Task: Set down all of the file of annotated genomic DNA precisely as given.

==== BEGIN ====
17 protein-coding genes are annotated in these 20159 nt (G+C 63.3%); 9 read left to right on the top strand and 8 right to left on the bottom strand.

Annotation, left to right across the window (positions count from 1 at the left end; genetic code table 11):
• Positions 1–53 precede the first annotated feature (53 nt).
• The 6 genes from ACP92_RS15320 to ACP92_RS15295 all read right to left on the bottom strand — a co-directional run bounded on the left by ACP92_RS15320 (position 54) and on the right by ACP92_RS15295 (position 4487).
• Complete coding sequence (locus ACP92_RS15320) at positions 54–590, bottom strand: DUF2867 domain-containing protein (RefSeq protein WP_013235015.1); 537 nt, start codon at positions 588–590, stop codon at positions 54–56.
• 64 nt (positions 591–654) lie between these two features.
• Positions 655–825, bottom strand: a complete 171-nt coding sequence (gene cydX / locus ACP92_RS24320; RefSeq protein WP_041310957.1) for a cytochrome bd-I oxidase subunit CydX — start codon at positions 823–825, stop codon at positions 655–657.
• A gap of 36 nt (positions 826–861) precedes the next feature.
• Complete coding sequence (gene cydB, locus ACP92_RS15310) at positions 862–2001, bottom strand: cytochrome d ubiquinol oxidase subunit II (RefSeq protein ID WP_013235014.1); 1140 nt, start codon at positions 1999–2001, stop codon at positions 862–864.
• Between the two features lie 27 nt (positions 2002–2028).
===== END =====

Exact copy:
17 protein-coding genes are annotated in these 20159 nt (G+C 63.3%); 9 read left to right on the top strand and 8 right to left on the bottom strand.

Annotation, left to right across the window (positions count from 1 at the left end; genetic code table 11):
• Positions 1–53 precede the first annotated feature (53 nt).
• The 6 genes from ACP92_RS15320 to ACP92_RS15295 all read right to left on the bottom strand — a co-directional run bounded on the left by ACP92_RS15320 (position 54) and on the right by ACP92_RS15295 (position 4487).
• Complete coding sequence (locus ACP92_RS15320) at positions 54–590, bottom strand: DUF2867 domain-containing protein (RefSeq protein WP_013235015.1); 537 nt, start codon at positions 588–590, stop codon at positions 54–56.
• 64 nt (positions 591–654) lie between these two features.
• Positions 655–825, bottom strand: a complete 171-nt coding sequence (gene cydX / locus ACP92_RS24320; RefSeq protein WP_041310957.1) for a cytochrome bd-I oxidase subunit CydX — start codon at positions 823–825, stop codon at positions 655–657.
• A gap of 36 nt (positions 826–861) precedes the next feature.
• Complete coding sequence (gene cydB, locus ACP92_RS15310) at positions 862–2001, bottom strand: cytochrome d ubiquinol oxidase subunit II (RefSeq protein ID WP_013235014.1); 1140 nt, start codon at positions 1999–2001, stop codon at positions 862–864.
• Between the two features lie 27 nt (positions 2002–2028).